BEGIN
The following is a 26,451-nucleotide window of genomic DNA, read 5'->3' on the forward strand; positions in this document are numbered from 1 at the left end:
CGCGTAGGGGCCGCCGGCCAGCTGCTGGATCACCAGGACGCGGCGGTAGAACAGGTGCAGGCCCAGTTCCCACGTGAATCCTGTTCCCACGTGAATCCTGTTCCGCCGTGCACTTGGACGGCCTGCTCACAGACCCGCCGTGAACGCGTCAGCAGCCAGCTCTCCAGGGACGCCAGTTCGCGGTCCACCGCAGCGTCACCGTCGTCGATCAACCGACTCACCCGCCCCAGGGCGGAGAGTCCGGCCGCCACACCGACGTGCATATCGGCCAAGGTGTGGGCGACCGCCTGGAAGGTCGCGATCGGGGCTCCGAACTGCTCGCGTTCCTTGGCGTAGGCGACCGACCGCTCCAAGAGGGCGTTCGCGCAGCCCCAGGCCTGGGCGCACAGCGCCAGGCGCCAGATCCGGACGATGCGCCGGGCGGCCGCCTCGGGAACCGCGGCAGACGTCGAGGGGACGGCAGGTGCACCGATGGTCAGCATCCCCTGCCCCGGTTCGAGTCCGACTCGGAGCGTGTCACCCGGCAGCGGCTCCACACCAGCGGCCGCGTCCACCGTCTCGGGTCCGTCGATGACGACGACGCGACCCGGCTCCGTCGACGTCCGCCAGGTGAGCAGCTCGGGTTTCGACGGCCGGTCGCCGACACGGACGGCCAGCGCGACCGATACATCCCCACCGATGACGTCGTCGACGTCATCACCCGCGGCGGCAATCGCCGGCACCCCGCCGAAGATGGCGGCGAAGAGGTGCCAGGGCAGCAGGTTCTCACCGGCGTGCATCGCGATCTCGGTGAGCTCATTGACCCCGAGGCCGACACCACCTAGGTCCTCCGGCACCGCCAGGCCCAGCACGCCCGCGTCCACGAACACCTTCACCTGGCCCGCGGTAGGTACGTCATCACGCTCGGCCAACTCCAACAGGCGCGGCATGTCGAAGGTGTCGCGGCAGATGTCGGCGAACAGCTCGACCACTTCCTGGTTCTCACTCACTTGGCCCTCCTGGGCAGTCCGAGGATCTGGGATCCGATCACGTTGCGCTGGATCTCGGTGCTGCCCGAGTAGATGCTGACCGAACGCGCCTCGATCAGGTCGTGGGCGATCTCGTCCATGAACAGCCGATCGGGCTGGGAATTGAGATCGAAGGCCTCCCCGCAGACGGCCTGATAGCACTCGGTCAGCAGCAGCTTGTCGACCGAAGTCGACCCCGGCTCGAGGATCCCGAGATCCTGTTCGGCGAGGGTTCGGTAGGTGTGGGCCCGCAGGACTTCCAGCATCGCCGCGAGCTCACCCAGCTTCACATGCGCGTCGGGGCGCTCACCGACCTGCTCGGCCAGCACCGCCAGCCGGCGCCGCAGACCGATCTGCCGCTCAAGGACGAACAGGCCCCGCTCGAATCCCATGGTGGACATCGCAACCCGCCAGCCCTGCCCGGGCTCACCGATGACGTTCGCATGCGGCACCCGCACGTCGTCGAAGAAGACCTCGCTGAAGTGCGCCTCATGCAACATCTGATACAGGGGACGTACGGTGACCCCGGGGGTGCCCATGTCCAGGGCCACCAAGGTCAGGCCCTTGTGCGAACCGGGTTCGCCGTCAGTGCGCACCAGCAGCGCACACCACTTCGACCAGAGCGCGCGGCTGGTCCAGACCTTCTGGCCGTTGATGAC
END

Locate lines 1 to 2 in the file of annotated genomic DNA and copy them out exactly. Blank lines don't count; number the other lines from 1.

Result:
The following is a 26,451-nucleotide window of genomic DNA, read 5'->3' on the forward strand; positions in this document are numbered from 1 at the left end:
CGCGTAGGGGCCGCCGGCCAGCTGCTGGATCACCAGGACGCGGCGGTAGAACAGGTGCAGGCCCAGTTCCCACGTGAATCCTGTTCCCACGTGAATCCTGTTCCGCCGTGCACTTGGACGGCCTGCTCACAGACCCGCCGTGAACGCGTCAGCAGCCAGCTCTCCAGGGACGCCAGTTCGCGGTCCACCGCAGCGTCACCGTCGTCGATCAACCGACTCACCCGCCCCAGGGCGGAGAGTCCGGCCGCCACACCGACGTGCATATCGGCCAAGGTGTGGGCGACCGCCTGGAAGGTCGCGATCGGGGCTCCGAACTGCTCGCGTTCCTTGGCGTAGGCGACCGACCGCTCCAAGAGGGCGTTCGCGCAGCCCCAGGCCTGGGCGCACAGCGCCAGGCGCCAGATCCGGACGATGCGCCGGGCGGCCGCCTCGGGAACCGCGGCAGACGTCGAGGGGACGGCAGGTGCACCGATGGTCAGCATCCCCTGCCCCGGTTCGAGTCCGACTCGGAGCGTGTCACCCGGCAGCGGCTCCACACCAGCGGCCGCGTCCACCGTCTCGGGTCCGTCGATGACGACGACGCGACCCGGCTCCGTCGACGTCCGCCAGGTGAGCAGCTCGGGTTTCGACGGCCGGTCGCCGACACGGACGGCCAGCGCGACCGATACATCCCCACCGATGACGTCGTCGACGTCATCACCCGCGGCGGCAATCGCCGGCACCCCGCCGAAGATGGCGGCGAAGAGGTGCCAGGGCAGCAGGTTCTCACCGGCGTGCATCGCGATCTCGGTGAGCTCATTGACCCCGAGGCCGACACCACCTAGGTCCTCCGGCACCGCCAGGCCCAGCACGCCCGCGTCCACGAACACCTTCACCTGGCCCGCGGTAGGTACGTCATCACGCTCGGCCAACTCCAACAGGCGCGGCATGTCGAAGGTGTCGCGGCAGATGTCGGCGAACAGCTCGACCACTTCCTGGTTCTCACTCACTTGGCCCTCCTGGGCAGTCCGAGGATCTGGGATCCGATCACGTTGCGCTGGATCTCGGTGCTGCCCGAGTAGATGCTGACCGAACGCGCCTCGATCAGGTCGTGGGCGATCTCGTCCATGAACAGCCGATCGGGCTGGGAATTGAGATCGAAGGCCTCCCCGCAGACGGCCTGATAGCACTCGGTCAGCAGCAGCTTGTCGACCGAAGTCGACCCCGGCTCGAGGATCCCGAGATCCTGTTCGGCGAGGGTTCGGTAGGTGTGGGCCCGCAGGACTTCCAGCATCGCCGCGAGCTCACCCAGCTTCACATGCGCGTCGGGGCGCTCACCGACCTGCTCGGCCAGCACCGCCAGCCGGCGCCGCAGACCGATCTGCCGCTCAAGGACGAACAGGCCCCGCTCGAATCCCATGGTGGACATCGCAACCCGCCAGCCCTGCCCGGGCTCACCGATGACGTTCGCATGCGGCACCCGCACGTCGTCGAAGAAGACCTCGCTGAAGTGCGCCTCATGCAACATCTGATACAGGGGACGTACGGTGACCCCGGGGGTGCCCATGTCCAGGGCCACCAAGGTCAGGCCCTTGTGCGAACCGGGTTCGCCGTCAGTGCGCACCAGCAGCGCACACCACTTCGACCAGAGCGCGCGGCTGGTCCAGACCTTCTGGCCGTTGATGAC